Compiled by Poorva Rajaram
Perhaps 3D horror is here to stay, and Vikram Bhatt will continue at its steering wheel. Prepare yourself for this: a woman appears five times in five different eras. She is Meerabai in worship of Krishna, then suddenly at the partition of India and then maybe at Indira Gandhi’s assassination. The movie, of course, is conspicuously called Dangerous Ishq (as if it’s the notquite sequel toLuv Ka The Endand Always Kabhi Kabhi). And here is the last bit of the puzzle — Karisma Kapur will play our 3D era-jumping heroine. A fitting return.
A short, speculative screen-writing exercise: imagine a movie (shot like Erin Brockovich) in which a famous heroine is signed for a glamorous role in which she has to drink, smoke and wear bikinis. Then, she gets pregnant and the movie’s director and producers erupt with rage. A hostile and male chauvinist film industry starts including nonpregnancy clauses in all contracts until the heroine fights for maternity rights, saving the day. Here is the Bollywood-as-villain movie we would love to watch.
Bollywood too has its own kind of whistleblowing. And it usually involves, paradoxically, accusing actresses who dependably give tabloids stories of being attention seeking. Let’s look at all the speculation about how Mallika Sherawat could possible have pictures with Hollywood men like Johnny Depp and Jude Law. Supposedly, she carries around her own photographer and pounces on the unsuspecting celeb from behind just for a split second — enough time for a picture. And apparently, the public should rage because she doesn’t use proper channels
Ram Gopal Varma
(Exhibiting the same impulse as Bigg Boss producers)
No more blue ray
Even after her dramatic fight against near-fatal cancer ended, Lisa Ray had yet to make a screen comeback into our lives. So, we are pleased to know she will appear in TLC’s OMG(Oh My Gold!) a TV show that tracks India’s obsession with jewellery. The show, however, promises to be mindnumbingly addictive, simply because you will feel you are watching a filmed version of your banal marketplace. Congratulations to the show, though, on a Gossip Girl-worthy title and for adding a diamonds-are-agirl’s- best-friend twist to Ray’s life.
‘A kissing scene is not that big a deal’
WHO Pandit is a modelturned- actor, who graduated from Delhi’s Hindu College. He moved to Mumbai in 2002 and worked as an RJ at Radio Mirchi. A brief stint in television had him acting in F.I.R. opposite Kavita Kaushik and hosting Jhalak Dikhhla Jaa. He made his film debut in Shaitan that also starred Kalki Koechlin and Rajeev Khandel – wal. Pandit will be seen next in Oscar Ravichandran’s Tamil film Leelai.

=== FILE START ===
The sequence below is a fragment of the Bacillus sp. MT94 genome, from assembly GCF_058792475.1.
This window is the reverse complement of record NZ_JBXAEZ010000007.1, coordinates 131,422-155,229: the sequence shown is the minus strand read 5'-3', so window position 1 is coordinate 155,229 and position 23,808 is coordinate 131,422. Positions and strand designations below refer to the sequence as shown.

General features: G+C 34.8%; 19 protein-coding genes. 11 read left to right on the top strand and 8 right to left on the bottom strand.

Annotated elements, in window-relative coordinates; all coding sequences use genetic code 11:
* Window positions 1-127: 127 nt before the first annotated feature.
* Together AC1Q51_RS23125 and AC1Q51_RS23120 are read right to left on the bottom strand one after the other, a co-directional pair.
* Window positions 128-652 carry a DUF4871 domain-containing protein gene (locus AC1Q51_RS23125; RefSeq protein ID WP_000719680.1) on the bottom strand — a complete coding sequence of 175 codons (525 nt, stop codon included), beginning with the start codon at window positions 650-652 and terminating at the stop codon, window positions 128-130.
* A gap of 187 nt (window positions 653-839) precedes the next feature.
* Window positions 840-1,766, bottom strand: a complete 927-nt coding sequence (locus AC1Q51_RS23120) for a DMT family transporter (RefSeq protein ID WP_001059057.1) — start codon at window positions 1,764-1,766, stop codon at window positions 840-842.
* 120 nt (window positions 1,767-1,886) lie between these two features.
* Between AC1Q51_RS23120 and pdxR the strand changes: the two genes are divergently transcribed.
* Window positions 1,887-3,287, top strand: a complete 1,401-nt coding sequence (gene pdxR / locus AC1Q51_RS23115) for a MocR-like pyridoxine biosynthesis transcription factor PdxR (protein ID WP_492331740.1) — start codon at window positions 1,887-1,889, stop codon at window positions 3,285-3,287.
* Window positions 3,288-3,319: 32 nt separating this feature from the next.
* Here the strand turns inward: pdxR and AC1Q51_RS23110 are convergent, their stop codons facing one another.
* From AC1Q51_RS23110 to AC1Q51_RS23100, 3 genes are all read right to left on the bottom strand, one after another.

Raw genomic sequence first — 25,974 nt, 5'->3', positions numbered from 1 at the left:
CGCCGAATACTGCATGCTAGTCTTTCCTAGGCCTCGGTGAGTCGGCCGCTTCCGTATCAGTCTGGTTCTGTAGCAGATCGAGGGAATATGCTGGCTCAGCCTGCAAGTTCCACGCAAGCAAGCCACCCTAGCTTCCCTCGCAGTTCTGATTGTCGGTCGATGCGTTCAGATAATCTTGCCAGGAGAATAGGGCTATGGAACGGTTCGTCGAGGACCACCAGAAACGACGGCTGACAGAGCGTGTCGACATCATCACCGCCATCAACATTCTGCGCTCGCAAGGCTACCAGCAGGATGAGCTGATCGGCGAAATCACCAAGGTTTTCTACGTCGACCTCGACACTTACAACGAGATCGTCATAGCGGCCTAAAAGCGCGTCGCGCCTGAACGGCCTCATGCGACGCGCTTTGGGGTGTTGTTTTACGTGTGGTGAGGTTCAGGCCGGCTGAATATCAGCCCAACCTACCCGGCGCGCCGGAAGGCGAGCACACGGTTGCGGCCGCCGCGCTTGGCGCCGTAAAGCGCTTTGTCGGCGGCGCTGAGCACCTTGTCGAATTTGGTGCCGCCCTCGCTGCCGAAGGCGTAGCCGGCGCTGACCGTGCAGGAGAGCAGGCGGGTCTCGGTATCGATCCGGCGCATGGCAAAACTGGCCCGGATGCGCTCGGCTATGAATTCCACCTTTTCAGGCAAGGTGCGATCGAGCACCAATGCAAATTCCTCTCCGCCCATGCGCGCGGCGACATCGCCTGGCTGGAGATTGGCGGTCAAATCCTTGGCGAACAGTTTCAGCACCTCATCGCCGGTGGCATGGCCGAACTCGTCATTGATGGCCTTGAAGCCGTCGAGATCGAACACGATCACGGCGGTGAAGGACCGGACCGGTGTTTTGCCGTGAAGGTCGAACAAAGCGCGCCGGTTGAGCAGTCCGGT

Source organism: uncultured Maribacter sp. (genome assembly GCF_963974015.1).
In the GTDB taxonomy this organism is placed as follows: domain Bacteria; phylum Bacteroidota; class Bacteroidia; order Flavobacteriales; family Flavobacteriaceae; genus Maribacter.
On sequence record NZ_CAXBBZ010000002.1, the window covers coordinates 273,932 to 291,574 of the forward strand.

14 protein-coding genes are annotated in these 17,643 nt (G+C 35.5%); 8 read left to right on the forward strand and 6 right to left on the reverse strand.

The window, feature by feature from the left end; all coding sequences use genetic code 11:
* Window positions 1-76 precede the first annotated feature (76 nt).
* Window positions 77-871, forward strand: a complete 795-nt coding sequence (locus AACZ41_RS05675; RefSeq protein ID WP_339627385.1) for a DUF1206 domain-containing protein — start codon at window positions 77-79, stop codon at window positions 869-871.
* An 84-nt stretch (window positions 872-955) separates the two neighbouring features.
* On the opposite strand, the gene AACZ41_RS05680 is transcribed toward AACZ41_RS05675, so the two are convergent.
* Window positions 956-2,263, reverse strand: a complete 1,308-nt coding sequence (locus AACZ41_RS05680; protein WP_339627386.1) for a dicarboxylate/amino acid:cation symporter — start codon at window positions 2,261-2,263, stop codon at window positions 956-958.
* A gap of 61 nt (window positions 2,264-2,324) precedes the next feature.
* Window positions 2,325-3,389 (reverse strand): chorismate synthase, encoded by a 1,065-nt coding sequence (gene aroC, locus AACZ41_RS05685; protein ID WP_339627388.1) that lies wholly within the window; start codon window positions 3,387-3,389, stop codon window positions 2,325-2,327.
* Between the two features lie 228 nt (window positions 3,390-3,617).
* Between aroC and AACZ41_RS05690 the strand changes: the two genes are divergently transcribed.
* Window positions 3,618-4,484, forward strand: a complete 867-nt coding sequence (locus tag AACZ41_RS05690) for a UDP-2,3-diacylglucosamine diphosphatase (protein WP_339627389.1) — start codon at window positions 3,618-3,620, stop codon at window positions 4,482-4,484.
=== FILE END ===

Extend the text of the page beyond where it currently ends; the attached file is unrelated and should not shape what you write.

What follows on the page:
By Shinjini Datta
While growing up, what was that one thing about Delhi that fascinated you?
Delhi people fascinate me the most. They can be both warm and shorttempered (laughs). I love the small places in Delhi where you get amazing food. Karol Bagh is one of my favourites.
You have been an RJ, a theatre actor and have now forayed into films. Personally, which medium do you relate to?
All these media have contributed to my persona. In radio, my diction and modulation got better. In theatre, I got the confidence to perform before a live audience. Hosting demands you to be interesting without putting up an act. I think I prefer films!
You are extremely confident. Where does this self-belief come from?
It is essential that I have it. I do not have a godfather in the industry and if I do not believe in myself and my craft then I have nothing left. One has to be realistic, optimistic and patient. But, again, I am not pompous or overconfident.
Is being single an advantage when one is starting out in Bollywood?
(Pauses) I don’t think it really matters what the personal status is. Hindi films do not push actors or actresses to do intimate scenes. At the maximum, it is a kissing scene and it is not that big a deal. If you have a good chemistry with your partner, these things shouldn’t matter.
Have you ever done anything for a film/play that has been outside your comfort level?
If at all an opportunity presents itself, I would take it up as a challenge and would not think twice about what people would say. Once, I dressed up as a transgender and that was a bit difficult. Being an actor, if I am expected to smoke cigarettes or roll joints, I will do that. The morals and principles that I live by are only limited to my personal space.